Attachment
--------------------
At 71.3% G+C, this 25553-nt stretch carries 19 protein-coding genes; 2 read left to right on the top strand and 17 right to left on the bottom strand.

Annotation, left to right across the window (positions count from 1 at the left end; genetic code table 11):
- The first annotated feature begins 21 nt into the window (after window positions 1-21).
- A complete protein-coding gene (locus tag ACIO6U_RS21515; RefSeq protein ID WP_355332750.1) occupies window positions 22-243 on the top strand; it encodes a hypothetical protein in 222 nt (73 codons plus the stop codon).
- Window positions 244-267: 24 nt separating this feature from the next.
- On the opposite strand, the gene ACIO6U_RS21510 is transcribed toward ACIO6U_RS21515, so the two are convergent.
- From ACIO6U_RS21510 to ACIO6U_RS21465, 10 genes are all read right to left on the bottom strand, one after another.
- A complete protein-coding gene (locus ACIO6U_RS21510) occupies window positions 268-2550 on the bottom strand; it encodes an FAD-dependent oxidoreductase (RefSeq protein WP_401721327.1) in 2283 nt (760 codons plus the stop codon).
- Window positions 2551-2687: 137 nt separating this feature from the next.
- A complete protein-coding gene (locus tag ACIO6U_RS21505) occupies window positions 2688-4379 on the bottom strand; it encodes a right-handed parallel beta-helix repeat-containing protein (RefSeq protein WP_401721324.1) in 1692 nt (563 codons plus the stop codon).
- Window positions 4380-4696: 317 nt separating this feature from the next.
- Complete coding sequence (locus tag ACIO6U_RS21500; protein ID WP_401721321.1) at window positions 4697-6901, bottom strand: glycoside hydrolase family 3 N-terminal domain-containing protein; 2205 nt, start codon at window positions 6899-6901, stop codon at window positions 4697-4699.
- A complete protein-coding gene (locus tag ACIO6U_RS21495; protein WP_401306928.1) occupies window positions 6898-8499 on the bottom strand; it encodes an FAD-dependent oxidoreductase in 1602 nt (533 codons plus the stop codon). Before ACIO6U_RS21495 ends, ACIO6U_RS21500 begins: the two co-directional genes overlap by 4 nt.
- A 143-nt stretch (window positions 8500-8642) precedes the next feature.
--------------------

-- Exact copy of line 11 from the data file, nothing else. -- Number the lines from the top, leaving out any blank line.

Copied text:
- Window positions 4380-4696: 317 nt separating this feature from the next.